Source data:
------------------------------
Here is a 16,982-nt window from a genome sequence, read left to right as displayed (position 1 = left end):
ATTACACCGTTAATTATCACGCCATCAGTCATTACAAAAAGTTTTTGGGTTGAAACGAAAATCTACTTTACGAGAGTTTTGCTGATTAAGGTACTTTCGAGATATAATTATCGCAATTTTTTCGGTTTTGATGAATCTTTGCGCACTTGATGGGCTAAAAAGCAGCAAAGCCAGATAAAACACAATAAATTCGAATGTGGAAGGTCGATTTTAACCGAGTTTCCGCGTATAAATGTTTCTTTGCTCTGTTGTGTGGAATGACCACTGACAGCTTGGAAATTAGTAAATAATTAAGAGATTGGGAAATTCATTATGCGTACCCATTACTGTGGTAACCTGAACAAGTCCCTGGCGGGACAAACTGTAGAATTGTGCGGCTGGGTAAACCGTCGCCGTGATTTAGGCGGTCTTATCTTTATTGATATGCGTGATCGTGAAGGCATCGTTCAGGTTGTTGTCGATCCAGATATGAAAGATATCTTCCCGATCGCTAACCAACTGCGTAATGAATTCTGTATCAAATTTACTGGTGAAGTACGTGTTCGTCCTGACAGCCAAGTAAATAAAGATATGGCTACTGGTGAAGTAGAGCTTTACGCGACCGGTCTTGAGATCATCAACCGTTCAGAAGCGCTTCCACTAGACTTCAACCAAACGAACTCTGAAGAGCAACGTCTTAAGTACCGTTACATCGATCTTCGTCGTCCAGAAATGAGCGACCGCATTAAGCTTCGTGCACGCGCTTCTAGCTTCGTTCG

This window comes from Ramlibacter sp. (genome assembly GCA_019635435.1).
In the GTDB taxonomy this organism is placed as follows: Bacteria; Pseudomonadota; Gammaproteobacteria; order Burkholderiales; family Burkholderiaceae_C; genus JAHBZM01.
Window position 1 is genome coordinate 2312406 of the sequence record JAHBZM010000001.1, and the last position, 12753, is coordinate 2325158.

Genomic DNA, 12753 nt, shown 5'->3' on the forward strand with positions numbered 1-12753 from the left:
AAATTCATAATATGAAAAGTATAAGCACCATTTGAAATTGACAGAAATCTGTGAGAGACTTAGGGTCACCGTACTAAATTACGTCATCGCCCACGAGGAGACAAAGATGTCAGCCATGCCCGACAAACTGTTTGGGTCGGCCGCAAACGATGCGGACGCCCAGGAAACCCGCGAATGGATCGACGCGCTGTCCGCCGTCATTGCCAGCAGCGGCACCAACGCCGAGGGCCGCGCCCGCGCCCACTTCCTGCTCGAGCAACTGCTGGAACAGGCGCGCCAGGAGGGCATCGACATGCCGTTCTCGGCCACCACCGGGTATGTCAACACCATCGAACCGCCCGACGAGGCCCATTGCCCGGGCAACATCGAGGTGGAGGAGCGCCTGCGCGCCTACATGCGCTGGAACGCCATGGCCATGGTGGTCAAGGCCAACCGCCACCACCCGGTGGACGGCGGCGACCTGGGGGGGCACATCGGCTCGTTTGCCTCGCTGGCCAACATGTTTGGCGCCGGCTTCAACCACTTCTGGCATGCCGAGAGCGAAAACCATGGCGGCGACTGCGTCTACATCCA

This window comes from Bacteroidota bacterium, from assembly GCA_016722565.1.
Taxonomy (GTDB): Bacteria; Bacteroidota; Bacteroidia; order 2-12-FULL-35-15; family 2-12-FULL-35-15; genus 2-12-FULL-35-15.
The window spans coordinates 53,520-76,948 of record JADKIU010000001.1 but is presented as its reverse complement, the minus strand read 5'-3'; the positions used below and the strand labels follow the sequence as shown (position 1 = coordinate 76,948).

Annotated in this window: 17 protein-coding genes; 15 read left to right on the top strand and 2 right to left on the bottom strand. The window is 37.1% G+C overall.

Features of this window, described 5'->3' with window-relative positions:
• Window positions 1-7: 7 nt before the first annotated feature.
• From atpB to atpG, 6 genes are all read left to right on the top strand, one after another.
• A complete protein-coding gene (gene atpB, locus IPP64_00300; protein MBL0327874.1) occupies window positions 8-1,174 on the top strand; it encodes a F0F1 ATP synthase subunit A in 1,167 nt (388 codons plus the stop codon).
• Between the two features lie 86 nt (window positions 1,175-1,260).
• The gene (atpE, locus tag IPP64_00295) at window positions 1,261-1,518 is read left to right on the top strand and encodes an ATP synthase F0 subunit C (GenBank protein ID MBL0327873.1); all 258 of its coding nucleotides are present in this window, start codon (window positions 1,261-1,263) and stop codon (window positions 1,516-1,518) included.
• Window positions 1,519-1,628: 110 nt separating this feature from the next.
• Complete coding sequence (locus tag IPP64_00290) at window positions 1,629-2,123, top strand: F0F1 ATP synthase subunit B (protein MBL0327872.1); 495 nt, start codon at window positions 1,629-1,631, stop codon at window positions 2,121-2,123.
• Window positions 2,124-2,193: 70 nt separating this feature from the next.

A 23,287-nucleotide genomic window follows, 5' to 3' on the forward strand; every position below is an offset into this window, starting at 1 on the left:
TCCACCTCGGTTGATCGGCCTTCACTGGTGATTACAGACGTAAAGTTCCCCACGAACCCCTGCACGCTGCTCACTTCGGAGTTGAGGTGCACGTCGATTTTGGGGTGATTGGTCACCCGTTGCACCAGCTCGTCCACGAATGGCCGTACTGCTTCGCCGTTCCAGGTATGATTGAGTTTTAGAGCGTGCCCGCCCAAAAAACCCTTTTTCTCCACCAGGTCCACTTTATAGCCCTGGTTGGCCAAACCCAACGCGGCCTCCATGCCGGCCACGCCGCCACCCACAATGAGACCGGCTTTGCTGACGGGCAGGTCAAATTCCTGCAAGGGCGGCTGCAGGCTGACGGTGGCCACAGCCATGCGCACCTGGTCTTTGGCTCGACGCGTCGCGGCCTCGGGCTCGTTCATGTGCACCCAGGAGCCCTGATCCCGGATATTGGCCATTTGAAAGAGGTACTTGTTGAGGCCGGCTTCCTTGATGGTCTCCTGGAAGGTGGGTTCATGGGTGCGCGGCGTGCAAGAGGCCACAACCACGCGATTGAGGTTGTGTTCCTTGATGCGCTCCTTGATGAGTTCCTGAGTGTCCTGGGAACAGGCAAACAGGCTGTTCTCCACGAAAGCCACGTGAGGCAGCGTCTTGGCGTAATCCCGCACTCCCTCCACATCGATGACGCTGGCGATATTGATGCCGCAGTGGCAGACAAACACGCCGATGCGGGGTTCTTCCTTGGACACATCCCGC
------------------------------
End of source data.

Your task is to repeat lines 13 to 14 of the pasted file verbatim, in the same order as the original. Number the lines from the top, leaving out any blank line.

• Window positions 1-7: 7 nt before the first annotated feature.
• From atpB to atpG, 6 genes are all read left to right on the top strand, one after another.